Bringing an old apartment building to life

Vincenzo Carnovale is restoring a building and connecting with community

Vincenzo Carnovale has spent the last year investing his money, time, and labour into the vibrancy of Norwood and Alberta Avenue. Inspired by the neighbourhood’s increasing number of cultural events and arts initiatives, Carnovale took on the risk of purchasing and renovating a once troubled apartment building in the Norwood area. His building on 94 Street and 114 Avenue was a hot spot for drug dealing, violence, and other unsavory activity. 

Unlike so many corporate developers who move in and demolish older structures, Carnovale saw value in restoring the building and connecting with community members, businesses, and organizations. 

“This area has a great history—being Italian—it’s always been a vibrant part of our heritage and I jumped at the chance of being part of it. I kept a focus on the positives: Arts on the Ave, festivals, OTTO restaurant, young families, proximity to downtown, and so many university and college campuses.” 

Vincenzo Carnovale says owning this apartment building has been a steep learning curve in social work, community policing, and area networking. | Kiley Fithen

Carnovale says renovating and restoring the building is a gradual and hands-on process. The building was built in 1915, and Carnovale is working to keep any original aspects, particularly the steam radiators, cabinets, and railings that give the place a heritage feel while replacing things like windows and casing to ensure the building is energy efficient. Bicycle lockers and other amenities that encourage sustainability are also future parts of the project. 

Sacrificing time with his young family (his wife, three boys, and a dog) as well as his business, Carnovale has spent every bit of his energy making his vision come to life. Through this venture, he forged an understanding and relationship with every tenant and is often at the building working on the structure and resolving problems.  

“You know, there are certainly long-term community members here that have been great tenants and really feel like part of the community, and other tenants have had issues that require more support, so they don’t tend to stay that long.” 

As the new owner, he is restoring and renovating suites as they come up and screening tenants thoroughly, acknowledging that part of the problem the community and building has faced in the past is landlords who were only interested in collecting the rent. He says taking on the building has been a crash course in social work, community policing, and area networking. 

Vincenzo Carnovale is trying to keep features like steam radiators and railings. | Kiley Fithen

“I have really learned that so many people have been dropped into what is perceived to be slum housing because agencies or social services just don’t know what to do with their complicated mental health or addictions issues, and that has a huge impact on the area. If someone has a severe mental health issue, they need access to be in a place with the proper resources.”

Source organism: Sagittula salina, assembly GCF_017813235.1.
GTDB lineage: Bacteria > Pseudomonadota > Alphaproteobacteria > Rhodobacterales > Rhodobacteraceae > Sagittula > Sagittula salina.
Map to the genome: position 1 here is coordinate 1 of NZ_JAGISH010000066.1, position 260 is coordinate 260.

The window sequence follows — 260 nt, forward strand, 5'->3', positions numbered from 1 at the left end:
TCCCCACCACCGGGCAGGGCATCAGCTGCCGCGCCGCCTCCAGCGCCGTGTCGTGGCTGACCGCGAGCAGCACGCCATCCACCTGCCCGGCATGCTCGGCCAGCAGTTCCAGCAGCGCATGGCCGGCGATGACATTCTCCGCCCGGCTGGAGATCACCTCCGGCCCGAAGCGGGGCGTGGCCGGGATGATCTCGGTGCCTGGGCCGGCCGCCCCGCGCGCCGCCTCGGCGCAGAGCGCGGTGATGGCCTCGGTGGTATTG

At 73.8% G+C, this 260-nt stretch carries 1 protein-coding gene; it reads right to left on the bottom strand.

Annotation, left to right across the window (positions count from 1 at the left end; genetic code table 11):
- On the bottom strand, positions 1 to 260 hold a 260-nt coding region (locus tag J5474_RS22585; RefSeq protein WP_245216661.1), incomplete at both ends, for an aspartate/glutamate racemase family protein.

Carnovale also noted that hands-off landlords allow for abuse of welfare and other social services. He has found random people occupying suites paid for by social services or agencies. “Maybe the intended tenant had a mental health or addictions issue and was somehow encouraged to let others stay there in exchange for drugs or other street deals. Once you see this stuff and get involved it’s really shocking.”

Having made progress in improving the building’s safety and restoration, he plans to attract local artists, students, and people who want to live and work close to Alberta Ave or downtown. 

There is a potential for a communal artists studio, having a rotation of artists work throughout the building, and organized events. The open space on the top floor of the building  could be used as a shared studio. Carnovale says he thinks artists in the building could collaborate to develop a collective model in sharing space and building community.

The building is in continual transition, but he encourages anyone who may be interested in a suite to contact him and help create a great community. “I really believe in the vision the business initiatives and arts community have invested in here and I believe engaging with people here and connecting with neighbours and local businesses is what will make all the difference.”Contact Carnovale at 780.667.8880 or email him at vince@goldsealsafety.com for more information.


Featured Image: Vincenzo Carnovale is renovating and restoring a 1915 apartment building in Norwood. | Kiley Fithen

Kiley Fithen

Kiley, a Parkdale resident who shares a passion for building community, is a business owner and a Registered Canadian Immigration Consultant.

Latest posts by Kiley Fithen (see all)

2 thoughts on “Bringing an old apartment building to life”

  1. It’s people and landlords like these that should be running this City. They have heart and passion for their Neighbourhoods.
    I wish you luck and keep up the good work. You think like me in
    keeping some historical aspects is what gives character and a home feel. Thank you for what you do.

Leave a Reply

Your email address will not be published. Required fields are marked *